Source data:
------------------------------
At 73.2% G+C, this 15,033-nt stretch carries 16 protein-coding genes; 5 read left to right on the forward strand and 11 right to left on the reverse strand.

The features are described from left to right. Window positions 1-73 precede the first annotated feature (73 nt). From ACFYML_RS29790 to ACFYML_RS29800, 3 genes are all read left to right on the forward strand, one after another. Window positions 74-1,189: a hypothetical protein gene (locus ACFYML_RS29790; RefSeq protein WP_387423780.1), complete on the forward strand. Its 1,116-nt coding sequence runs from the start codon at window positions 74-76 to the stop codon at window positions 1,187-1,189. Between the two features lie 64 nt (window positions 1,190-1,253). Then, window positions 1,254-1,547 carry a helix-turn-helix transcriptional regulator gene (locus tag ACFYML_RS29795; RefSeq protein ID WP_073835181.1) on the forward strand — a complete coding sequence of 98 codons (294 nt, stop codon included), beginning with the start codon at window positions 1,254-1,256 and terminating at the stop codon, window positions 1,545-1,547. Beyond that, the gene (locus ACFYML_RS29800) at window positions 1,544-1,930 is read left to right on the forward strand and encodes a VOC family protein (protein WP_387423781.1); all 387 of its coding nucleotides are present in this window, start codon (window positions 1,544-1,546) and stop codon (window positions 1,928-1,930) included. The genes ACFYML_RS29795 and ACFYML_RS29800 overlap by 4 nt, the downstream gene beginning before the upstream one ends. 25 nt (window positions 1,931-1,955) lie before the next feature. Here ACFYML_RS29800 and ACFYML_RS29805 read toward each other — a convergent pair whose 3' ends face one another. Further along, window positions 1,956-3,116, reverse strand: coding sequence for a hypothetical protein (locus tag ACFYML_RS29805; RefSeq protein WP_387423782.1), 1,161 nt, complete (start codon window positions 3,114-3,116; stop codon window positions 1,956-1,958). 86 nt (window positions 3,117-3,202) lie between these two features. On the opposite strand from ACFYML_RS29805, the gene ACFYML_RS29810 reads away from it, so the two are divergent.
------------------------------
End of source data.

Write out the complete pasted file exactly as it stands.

At 73.2% G+C, this 15,033-nt stretch carries 16 protein-coding genes; 5 read left to right on the forward strand and 11 right to left on the reverse strand.

The features are described from left to right. Window positions 1-73 precede the first annotated feature (73 nt). From ACFYML_RS29790 to ACFYML_RS29800, 3 genes are all read left to right on the forward strand, one after another. Window positions 74-1,189: a hypothetical protein gene (locus ACFYML_RS29790; RefSeq protein WP_387423780.1), complete on the forward strand. Its 1,116-nt coding sequence runs from the start codon at window positions 74-76 to the stop codon at window positions 1,187-1,189. Between the two features lie 64 nt (window positions 1,190-1,253). Then, window positions 1,254-1,547 carry a helix-turn-helix transcriptional regulator gene (locus tag ACFYML_RS29795; RefSeq protein ID WP_073835181.1) on the forward strand — a complete coding sequence of 98 codons (294 nt, stop codon included), beginning with the start codon at window positions 1,254-1,256 and terminating at the stop codon, window positions 1,545-1,547. Beyond that, the gene (locus ACFYML_RS29800) at window positions 1,544-1,930 is read left to right on the forward strand and encodes a VOC family protein (protein WP_387423781.1); all 387 of its coding nucleotides are present in this window, start codon (window positions 1,544-1,546) and stop codon (window positions 1,928-1,930) included. The genes ACFYML_RS29795 and ACFYML_RS29800 overlap by 4 nt, the downstream gene beginning before the upstream one ends. 25 nt (window positions 1,931-1,955) lie before the next feature. Here ACFYML_RS29800 and ACFYML_RS29805 read toward each other — a convergent pair whose 3' ends face one another. Further along, window positions 1,956-3,116, reverse strand: coding sequence for a hypothetical protein (locus tag ACFYML_RS29805; RefSeq protein WP_387423782.1), 1,161 nt, complete (start codon window positions 3,114-3,116; stop codon window positions 1,956-1,958). 86 nt (window positions 3,117-3,202) lie between these two features. On the opposite strand from ACFYML_RS29805, the gene ACFYML_RS29810 reads away from it, so the two are divergent.